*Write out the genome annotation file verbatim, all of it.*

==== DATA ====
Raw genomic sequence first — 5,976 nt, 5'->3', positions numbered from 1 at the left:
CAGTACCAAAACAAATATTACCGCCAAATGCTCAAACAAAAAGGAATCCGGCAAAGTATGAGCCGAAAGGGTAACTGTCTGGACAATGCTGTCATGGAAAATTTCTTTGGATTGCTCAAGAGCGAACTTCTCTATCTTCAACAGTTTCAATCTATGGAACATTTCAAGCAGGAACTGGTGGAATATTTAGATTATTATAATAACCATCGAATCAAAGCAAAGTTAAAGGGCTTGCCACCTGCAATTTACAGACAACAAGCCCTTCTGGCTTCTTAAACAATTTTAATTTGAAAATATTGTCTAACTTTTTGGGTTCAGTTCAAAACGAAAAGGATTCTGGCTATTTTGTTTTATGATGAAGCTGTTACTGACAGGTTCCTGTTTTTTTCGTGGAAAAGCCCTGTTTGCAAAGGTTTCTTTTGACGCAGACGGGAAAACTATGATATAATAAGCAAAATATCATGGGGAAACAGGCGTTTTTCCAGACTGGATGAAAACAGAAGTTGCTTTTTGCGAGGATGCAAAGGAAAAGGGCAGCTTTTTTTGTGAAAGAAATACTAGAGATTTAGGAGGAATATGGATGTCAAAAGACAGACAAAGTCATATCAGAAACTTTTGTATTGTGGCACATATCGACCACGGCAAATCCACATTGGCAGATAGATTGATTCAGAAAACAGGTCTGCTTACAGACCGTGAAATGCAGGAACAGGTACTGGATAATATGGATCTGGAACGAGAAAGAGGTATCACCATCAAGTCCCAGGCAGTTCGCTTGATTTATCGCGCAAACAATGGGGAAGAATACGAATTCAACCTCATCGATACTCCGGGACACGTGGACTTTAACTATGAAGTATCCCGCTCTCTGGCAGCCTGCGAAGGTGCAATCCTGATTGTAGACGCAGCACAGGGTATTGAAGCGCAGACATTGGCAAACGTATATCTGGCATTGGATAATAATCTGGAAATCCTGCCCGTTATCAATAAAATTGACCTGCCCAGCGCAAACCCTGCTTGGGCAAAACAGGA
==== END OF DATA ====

Raw genomic sequence first — 5,976 nt, 5'->3', positions numbered from 1 at the left:
CAGTACCAAAACAAATATTACCGCCAAATGCTCAAACAAAAAGGAATCCGGCAAAGTATGAGCCGAAAGGGTAACTGTCTGGACAATGCTGTCATGGAAAATTTCTTTGGATTGCTCAAGAGCGAACTTCTCTATCTTCAACAGTTTCAATCTATGGAACATTTCAAGCAGGAACTGGTGGAATATTTAGATTATTATAATAACCATCGAATCAAAGCAAAGTTAAAGGGCTTGCCACCTGCAATTTACAGACAACAAGCCCTTCTGGCTTCTTAAACAATTTTAATTTGAAAATATTGTCTAACTTTTTGGGTTCAGTTCAAAACGAAAAGGATTCTGGCTATTTTGTTTTATGATGAAGCTGTTACTGACAGGTTCCTGTTTTTTTCGTGGAAAAGCCCTGTTTGCAAAGGTTTCTTTTGACGCAGACGGGAAAACTATGATATAATAAGCAAAATATCATGGGGAAACAGGCGTTTTTCCAGACTGGATGAAAACAGAAGTTGCTTTTTGCGAGGATGCAAAGGAAAAGGGCAGCTTTTTTTGTGAAAGAAATACTAGAGATTTAGGAGGAATATGGATGTCAAAAGACAGACAAAGTCATATCAGAAACTTTTGTATTGTGGCACATATCGACCACGGCAAATCCACATTGGCAGATAGATTGATTCAGAAAACAGGTCTGCTTACAGACCGTGAAATGCAGGAACAGGTACTGGATAATATGGATCTGGAACGAGAAAGAGGTATCACCATCAAGTCCCAGGCAGTTCGCTTGATTTATCGCGCAAACAATGGGGAAGAATACGAATTCAACCTCATCGATACTCCGGGACACGTGGACTTTAACTATGAAGTATCCCGCTCTCTGGCAGCCTGCGAAGGTGCAATCCTGATTGTAGACGCAGCACAGGGTATTGAAGCGCAGACATTGGCAAACGTATATCTGGCATTGGATAATAATCTGGAAATCCTGCCCGTTATCAATAAAATTGACCTGCCCAGCGCAAACCCTGCTTGGGCAAAACAGGA